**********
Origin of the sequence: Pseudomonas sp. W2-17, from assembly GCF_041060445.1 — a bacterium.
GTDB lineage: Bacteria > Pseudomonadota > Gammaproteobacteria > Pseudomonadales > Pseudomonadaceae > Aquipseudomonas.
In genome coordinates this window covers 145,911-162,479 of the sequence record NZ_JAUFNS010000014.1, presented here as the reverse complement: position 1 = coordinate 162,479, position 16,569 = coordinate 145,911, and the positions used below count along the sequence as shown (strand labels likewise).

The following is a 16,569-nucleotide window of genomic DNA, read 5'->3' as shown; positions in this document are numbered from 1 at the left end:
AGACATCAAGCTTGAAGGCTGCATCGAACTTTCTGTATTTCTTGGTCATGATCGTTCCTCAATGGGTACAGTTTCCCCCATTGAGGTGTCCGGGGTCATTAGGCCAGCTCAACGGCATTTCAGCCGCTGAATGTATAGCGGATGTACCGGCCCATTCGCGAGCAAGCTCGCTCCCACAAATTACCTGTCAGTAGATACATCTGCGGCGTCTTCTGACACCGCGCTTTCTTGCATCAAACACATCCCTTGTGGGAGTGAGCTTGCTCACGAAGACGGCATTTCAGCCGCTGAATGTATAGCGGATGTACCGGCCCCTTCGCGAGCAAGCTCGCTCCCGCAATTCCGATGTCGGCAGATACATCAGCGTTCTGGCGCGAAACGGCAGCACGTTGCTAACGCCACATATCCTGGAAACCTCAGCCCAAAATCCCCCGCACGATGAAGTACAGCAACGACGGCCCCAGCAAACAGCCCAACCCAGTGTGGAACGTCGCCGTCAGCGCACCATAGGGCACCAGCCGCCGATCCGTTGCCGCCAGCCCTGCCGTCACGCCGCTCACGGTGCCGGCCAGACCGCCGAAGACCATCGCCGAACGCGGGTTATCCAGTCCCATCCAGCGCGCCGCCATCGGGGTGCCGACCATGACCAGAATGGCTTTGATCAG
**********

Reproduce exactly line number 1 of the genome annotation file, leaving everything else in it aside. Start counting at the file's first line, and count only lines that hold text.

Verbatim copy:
Origin of the sequence: Pseudomonas sp. W2-17, from assembly GCF_041060445.1 — a bacterium.